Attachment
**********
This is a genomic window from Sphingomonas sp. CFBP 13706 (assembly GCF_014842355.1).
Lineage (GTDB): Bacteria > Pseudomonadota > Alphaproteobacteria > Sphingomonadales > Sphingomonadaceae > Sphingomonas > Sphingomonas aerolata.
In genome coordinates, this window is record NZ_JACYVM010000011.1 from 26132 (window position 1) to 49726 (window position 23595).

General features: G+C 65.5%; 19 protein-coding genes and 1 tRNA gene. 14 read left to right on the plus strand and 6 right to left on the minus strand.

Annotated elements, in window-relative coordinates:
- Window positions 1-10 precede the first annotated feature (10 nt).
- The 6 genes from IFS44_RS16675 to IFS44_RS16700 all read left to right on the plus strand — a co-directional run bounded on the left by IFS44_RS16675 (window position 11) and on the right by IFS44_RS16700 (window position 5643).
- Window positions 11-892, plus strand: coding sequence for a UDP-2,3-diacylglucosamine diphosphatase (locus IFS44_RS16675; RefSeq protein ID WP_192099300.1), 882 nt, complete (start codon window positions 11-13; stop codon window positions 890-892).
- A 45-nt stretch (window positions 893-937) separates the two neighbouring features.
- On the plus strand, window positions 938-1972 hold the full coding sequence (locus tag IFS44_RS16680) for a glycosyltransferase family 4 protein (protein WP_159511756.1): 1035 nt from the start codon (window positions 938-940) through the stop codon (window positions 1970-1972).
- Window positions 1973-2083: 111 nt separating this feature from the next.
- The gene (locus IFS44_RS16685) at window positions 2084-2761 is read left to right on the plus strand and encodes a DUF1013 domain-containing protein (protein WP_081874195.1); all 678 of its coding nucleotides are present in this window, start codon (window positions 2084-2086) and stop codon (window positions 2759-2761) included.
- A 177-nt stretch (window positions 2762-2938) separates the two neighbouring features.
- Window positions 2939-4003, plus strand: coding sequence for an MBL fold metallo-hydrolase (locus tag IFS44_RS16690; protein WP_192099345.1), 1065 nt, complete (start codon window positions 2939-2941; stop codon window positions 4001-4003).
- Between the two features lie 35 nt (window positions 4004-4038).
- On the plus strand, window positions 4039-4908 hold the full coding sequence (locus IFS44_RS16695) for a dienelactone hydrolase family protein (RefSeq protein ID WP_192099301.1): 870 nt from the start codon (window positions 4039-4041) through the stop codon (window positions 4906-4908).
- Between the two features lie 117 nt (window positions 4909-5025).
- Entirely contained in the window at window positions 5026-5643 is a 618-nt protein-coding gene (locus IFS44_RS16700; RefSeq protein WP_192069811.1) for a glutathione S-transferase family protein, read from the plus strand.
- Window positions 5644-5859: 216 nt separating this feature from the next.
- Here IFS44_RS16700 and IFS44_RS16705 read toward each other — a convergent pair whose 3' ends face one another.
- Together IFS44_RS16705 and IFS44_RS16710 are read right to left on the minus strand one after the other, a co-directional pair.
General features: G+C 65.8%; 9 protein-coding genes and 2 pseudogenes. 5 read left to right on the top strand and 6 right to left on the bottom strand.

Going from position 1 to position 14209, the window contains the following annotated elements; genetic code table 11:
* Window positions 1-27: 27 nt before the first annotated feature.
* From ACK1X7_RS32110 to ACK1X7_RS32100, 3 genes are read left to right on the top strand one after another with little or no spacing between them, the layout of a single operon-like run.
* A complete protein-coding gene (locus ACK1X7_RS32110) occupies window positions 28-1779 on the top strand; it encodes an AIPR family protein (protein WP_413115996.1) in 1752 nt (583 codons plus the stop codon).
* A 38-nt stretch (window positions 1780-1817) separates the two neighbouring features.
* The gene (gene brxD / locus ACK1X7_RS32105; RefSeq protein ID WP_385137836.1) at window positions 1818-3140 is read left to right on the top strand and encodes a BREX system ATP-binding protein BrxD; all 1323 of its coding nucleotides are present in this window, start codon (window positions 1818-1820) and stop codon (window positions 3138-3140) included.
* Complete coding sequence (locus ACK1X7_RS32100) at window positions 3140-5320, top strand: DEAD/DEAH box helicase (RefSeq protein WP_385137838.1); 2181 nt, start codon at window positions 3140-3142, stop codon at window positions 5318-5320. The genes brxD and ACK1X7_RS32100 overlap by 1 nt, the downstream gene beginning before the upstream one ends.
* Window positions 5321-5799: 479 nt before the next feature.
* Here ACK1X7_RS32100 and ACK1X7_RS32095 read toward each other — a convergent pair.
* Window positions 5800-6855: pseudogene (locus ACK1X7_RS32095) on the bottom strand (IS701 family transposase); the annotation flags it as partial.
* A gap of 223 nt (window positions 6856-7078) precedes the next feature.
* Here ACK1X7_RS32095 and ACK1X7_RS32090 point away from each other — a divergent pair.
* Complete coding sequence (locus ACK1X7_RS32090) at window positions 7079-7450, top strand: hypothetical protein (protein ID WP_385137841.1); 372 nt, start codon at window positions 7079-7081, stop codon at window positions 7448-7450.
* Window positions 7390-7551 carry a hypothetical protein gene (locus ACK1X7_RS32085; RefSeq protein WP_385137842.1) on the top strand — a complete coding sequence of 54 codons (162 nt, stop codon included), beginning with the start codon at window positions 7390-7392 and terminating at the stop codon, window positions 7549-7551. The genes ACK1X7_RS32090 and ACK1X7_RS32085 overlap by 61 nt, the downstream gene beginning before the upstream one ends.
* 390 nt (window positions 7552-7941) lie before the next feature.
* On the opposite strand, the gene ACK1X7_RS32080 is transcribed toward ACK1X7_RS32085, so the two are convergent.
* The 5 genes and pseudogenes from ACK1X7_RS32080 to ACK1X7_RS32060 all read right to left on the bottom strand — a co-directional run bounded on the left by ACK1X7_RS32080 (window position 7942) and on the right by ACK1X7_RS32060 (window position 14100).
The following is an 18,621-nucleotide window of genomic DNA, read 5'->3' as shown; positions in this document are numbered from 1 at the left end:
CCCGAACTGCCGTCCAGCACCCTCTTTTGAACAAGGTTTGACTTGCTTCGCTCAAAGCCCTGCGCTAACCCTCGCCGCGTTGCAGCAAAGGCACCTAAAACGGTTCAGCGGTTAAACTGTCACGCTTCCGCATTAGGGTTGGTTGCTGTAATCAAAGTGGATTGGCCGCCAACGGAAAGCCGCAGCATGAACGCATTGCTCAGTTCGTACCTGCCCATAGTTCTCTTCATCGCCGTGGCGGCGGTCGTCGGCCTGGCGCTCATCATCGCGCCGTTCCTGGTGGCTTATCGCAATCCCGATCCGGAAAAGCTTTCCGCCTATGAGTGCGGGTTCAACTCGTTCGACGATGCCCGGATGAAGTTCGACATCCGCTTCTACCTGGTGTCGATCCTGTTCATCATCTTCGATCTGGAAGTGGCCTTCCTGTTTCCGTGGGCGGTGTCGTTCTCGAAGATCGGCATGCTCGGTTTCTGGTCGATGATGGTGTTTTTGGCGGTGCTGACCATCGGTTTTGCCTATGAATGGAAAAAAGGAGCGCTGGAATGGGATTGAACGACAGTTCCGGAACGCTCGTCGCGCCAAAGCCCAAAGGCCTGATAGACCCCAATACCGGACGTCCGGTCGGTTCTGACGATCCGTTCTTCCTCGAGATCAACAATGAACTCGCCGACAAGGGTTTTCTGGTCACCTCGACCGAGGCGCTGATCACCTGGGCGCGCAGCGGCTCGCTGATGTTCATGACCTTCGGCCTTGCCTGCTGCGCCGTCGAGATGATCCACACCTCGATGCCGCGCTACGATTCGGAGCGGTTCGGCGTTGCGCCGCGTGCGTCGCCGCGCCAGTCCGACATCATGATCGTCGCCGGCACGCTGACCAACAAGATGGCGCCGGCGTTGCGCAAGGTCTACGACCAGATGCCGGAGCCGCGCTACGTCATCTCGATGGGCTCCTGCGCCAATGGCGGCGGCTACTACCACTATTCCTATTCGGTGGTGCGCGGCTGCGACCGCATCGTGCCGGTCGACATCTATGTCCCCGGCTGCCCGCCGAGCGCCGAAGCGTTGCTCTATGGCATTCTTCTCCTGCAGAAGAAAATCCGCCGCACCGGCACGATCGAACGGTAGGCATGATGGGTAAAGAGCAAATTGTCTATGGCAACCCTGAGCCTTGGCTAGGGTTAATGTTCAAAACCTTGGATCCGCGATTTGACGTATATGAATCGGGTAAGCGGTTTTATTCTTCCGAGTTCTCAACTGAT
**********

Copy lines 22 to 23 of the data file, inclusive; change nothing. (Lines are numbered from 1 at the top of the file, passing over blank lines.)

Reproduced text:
General features: G+C 65.8%; 9 protein-coding genes and 2 pseudogenes. 5 read left to right on the top strand and 6 right to left on the bottom strand.

Going from position 1 to position 14209, the window contains the following annotated elements; genetic code table 11: